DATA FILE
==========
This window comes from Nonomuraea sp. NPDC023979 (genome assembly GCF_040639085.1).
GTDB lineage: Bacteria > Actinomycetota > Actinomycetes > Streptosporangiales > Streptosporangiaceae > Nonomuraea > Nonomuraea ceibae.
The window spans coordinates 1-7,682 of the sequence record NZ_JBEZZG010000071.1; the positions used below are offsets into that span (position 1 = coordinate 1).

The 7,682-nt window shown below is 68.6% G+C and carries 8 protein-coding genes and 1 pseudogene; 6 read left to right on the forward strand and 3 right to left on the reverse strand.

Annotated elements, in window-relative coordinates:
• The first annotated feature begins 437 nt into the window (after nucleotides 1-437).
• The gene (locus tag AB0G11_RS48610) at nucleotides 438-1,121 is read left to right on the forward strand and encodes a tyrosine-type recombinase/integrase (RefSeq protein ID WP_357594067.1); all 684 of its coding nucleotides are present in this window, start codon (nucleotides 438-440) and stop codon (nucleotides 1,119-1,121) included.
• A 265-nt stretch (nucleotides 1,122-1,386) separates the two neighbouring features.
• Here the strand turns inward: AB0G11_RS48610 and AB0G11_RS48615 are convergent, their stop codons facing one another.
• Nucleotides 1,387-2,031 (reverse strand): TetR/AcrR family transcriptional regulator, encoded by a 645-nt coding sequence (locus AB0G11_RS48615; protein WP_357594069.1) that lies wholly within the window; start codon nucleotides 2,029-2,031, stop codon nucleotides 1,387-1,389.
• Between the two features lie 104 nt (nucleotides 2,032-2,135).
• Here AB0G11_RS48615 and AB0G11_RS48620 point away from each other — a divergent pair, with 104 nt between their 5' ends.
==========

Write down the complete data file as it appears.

This window comes from Nonomuraea sp. NPDC023979 (genome assembly GCF_040639085.1).
GTDB lineage: Bacteria > Actinomycetota > Actinomycetes > Streptosporangiales > Streptosporangiaceae > Nonomuraea > Nonomuraea ceibae.
The window spans coordinates 1-7,682 of the sequence record NZ_JBEZZG010000071.1; the positions used below are offsets into that span (position 1 = coordinate 1).

The 7,682-nt window shown below is 68.6% G+C and carries 8 protein-coding genes and 1 pseudogene; 6 read left to right on the forward strand and 3 right to left on the reverse strand.

Annotated elements, in window-relative coordinates:
• The first annotated feature begins 437 nt into the window (after nucleotides 1-437).
• The gene (locus tag AB0G11_RS48610) at nucleotides 438-1,121 is read left to right on the forward strand and encodes a tyrosine-type recombinase/integrase (RefSeq protein ID WP_357594067.1); all 684 of its coding nucleotides are present in this window, start codon (nucleotides 438-440) and stop codon (nucleotides 1,119-1,121) included.
• A 265-nt stretch (nucleotides 1,122-1,386) separates the two neighbouring features.
• Here the strand turns inward: AB0G11_RS48610 and AB0G11_RS48615 are convergent, their stop codons facing one another.
• Nucleotides 1,387-2,031 (reverse strand): TetR/AcrR family transcriptional regulator, encoded by a 645-nt coding sequence (locus AB0G11_RS48615; protein WP_357594069.1) that lies wholly within the window; start codon nucleotides 2,029-2,031, stop codon nucleotides 1,387-1,389.
• Between the two features lie 104 nt (nucleotides 2,032-2,135).
• Here AB0G11_RS48615 and AB0G11_RS48620 point away from each other — a divergent pair, with 104 nt between their 5' ends.